The False Flag of False Accusations in Sex Abuse Cases

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liarOne of the primary concerns in the orthodox Jewish community when discussing the issue of reporting sex abuse to the authorities is that inevitably there will be false accusations that will ruin the lives of innocent people. It is very scary to think that someone can be named as an abuser and before any evidence is presented the accused can be found guilty in the court of public opinion. In a community where the main currency is reputation and communal standing false accusations can have drastic consequences.

This is a good reason not to judge people before the facts are known and also a good argument against placing too much stock in reputation. Changing our approach on these issues would go a long way to making our communities safer places.

Whether concern over false accusations is a legitimate reason to require rabbinic approval before going to the authorities is a discussion for another time. I don’t see why should be any different than other non-orthodox Jewish communities, but again, not the discussion here.

The NY Times has a very (appropriately) one-sided article on the Baruch Lebovits and Sam Kellner situation. In short, Lebovits is a known sex abuser, he molested Kellner’s son, Kellner got permission from a rabbinic court to pursue Lebovits in criminal proceedings, and Lebovits was convicted. Kellner was a hero and symbol of strength in the victims advocates community. Then Kellner was convicted of obstruction for allegedly offering money for testimony and threatening to extort Lebovitz’s family. Kellner was charged and to add insult to injury, Lebovits’s conviction was overturned. He awaits retrial.

The Times quotes a rabbi who advised Kellner to go to the authorities as saying that if Kellner goes to jail it will have the effect of preventing future victims from coming forward. It’s hard enough to come forward in the community but it will be even harder if a strong advocate for victims of abuse finds himself in trouble with the law.

The merits of Kellner’s case notwithstanding, I think it could be argued that a conviction of Kellner would have the opposite effect. If one concern with reporting abuse to the authorities is the fear of false accusations, it is possible that seeing Kellner’s troubles with the law could mitigate this fear. Clearly, the law does not take kindly to those who are deceptive or dishonest when reporting allegations of abuse. Thus it stands to reason that we need not be terribly concerned that false allegations would occur frequently.

The Brian Banks case illustrates this same idea. Banks was a rising college football star when he plead guilty to rape. The accuser admitted to lying after Banks sat in jail for several years. Banks was released and now his accuser is being sued for millions of dollars. She will probably lose too.

It’s true that Banks was falsely accused and proponents of rabbinic go-betweens might point to the case to show how dangerous it can be to just go to the authorities without an independent investigation. However, the fact that the false accuser stands to lose millions of dollars in civil court, not to mention possible criminal prosecution actually serves as a huge deterrent. Certainly these kinds of consequences to false accusations will serve as a barrier to future false accusations.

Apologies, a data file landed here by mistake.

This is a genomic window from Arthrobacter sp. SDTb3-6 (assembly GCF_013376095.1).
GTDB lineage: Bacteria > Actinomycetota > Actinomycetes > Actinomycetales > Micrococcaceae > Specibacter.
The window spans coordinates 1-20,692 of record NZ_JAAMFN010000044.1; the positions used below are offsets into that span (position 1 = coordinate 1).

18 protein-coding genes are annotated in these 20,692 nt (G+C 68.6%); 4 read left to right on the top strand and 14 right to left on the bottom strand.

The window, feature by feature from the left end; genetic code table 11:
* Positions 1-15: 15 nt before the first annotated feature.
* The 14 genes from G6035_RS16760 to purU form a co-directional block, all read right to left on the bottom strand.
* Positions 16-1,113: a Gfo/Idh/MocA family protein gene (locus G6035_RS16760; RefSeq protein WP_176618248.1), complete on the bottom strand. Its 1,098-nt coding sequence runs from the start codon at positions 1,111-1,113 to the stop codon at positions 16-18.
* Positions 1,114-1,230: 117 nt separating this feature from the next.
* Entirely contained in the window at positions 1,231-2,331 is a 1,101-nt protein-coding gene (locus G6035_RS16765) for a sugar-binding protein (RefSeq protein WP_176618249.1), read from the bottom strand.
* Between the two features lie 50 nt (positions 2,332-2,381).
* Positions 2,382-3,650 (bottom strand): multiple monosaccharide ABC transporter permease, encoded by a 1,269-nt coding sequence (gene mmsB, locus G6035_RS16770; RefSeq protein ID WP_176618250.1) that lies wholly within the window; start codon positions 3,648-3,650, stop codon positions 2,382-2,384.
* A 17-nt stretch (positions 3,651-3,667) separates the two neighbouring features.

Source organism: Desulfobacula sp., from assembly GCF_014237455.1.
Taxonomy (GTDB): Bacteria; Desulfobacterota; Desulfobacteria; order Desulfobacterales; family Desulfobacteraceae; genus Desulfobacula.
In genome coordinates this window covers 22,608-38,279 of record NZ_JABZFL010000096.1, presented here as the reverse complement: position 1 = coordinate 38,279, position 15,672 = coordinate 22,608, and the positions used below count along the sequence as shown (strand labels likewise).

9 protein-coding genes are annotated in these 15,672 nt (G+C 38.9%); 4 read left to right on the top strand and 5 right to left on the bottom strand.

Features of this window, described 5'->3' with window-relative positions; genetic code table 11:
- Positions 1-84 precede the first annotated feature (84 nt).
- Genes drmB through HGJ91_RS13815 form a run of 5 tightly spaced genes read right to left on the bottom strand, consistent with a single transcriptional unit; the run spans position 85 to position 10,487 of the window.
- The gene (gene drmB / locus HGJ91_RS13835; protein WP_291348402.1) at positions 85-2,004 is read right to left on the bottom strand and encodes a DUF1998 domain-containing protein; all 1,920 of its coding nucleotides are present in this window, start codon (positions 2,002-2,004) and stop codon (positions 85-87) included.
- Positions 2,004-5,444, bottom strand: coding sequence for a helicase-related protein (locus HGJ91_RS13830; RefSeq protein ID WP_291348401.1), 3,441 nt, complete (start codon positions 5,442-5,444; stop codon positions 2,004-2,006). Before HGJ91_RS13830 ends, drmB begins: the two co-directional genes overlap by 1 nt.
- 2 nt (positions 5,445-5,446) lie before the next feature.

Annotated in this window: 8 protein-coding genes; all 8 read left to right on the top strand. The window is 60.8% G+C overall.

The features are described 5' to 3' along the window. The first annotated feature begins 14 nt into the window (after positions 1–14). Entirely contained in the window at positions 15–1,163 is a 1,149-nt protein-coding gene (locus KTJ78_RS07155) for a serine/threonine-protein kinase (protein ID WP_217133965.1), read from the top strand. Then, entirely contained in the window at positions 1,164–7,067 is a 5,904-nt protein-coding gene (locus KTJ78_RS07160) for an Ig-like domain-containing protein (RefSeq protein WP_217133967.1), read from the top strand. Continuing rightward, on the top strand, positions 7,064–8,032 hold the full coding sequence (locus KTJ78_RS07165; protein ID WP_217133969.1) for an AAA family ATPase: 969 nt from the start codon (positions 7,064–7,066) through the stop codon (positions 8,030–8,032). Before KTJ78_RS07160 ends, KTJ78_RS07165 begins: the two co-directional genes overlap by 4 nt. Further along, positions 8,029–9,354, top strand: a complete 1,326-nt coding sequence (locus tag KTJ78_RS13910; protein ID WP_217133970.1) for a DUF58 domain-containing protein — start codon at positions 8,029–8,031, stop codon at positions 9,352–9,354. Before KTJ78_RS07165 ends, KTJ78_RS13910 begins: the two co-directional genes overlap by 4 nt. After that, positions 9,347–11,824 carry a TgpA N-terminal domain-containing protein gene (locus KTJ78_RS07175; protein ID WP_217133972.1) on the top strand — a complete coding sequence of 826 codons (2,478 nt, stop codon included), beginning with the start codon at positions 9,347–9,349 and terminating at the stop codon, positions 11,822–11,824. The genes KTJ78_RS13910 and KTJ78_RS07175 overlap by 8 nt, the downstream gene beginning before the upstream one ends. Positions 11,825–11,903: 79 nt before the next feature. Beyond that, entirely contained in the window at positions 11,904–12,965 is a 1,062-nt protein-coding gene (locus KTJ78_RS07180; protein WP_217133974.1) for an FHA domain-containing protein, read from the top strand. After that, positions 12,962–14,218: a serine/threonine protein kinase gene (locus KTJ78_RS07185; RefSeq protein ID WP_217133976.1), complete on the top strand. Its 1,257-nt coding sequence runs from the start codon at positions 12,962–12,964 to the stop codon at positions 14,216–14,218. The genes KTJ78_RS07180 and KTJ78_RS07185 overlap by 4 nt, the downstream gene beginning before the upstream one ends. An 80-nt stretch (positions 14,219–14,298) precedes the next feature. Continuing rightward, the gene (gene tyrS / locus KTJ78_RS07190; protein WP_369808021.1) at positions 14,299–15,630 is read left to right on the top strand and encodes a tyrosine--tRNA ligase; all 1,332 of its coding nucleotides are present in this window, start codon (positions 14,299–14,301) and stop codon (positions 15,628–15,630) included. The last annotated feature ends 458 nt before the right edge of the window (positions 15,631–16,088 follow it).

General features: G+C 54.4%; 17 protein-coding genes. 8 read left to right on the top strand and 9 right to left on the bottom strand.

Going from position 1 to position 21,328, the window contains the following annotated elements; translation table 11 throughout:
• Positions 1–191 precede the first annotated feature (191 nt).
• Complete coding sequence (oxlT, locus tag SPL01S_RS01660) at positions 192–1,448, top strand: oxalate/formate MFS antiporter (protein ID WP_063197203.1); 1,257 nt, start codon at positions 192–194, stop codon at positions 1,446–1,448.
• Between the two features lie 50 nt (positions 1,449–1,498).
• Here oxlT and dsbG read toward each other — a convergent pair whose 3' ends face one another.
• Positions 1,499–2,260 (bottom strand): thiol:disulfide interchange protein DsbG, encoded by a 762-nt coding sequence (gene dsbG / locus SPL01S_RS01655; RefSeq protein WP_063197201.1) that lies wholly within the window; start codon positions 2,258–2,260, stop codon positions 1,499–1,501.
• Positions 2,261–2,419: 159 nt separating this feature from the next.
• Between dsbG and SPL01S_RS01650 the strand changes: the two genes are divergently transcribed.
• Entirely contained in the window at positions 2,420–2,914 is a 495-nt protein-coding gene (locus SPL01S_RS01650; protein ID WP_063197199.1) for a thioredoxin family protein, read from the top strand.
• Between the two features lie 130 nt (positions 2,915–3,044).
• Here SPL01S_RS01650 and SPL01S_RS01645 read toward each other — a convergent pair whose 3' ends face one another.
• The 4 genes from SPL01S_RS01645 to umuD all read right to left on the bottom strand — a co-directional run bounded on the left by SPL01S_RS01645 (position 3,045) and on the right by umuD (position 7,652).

The point is that false accusations happen from time to time. But when they do happen there are severe consequences. It’s unlikely that people would be willing to risk suffering those severe consequences when there is no basis for their accusation. We should not be afraid that these stories will chill allegations of abuse in our community. We should use these stories as examples of the fidelity of the criminal justice system and hopefully our community will encourage victims of abuse to come forward without being overly concerned with false accusations so that we can get to fixing this problem as quickly as possible.

Links: NY Times, Yahoo

  • Yerachmiel Lopin

    FACTUAL CORRECTION-

    You write: “Then Kellner was convicted of obstruction for allegedly offering money
    for testimony and threatening to extort Lebovitz’s family.”

    Kellner was NEVER CONVICTED. He has been kept in limbo for two years since his arrest awaiting trial. Right now his lawyers as pushing for a trial date and the Brooklyn DA is trying to push it off. I am certain of the facts. I have closely monitored this case. You can confirm my assertion on Webcrims, the NYS criminal justice data base (Case # 02538-2011) https://iapps.courts.state.ny.us/webcrim_attorney/Login

    • I already fixed it . Sorry.

  • Well said. I think it’s pretty clear at this point that the fear of false accusations doesn’t come so much from a logical place as a place of fear and denial. I think people would rather think that there is something wrong with one kid than leaders in their community, and perhaps their community at large.

    I also find it fascinating that you see this at play in secular culture as well. Many places, from faculties of schools to entire small towns, go out of their way to either dismiss or even vilify victims.

    The difference is that secular culture has worked on building safeguards against this reaction. Much of Jewish, and especially Haredi, culture clearly has not.

  • Menachem Schloss

    Studies of child abuse allegations suggest that the overall rate of false accusation is under 10%, as approximated based on multiple studies. Of the allegations determined to be false, only a small portion originated with the child, the studies showed; most false allegations originated with an adult bringing the accusations on behalf of a child, and of those, a large majority occurred in the context of divorce and child-custody battles.
    http://books.google.ca/books?id=BggJjhbBJzwC&pg=PA23#v=onepage&q&f=false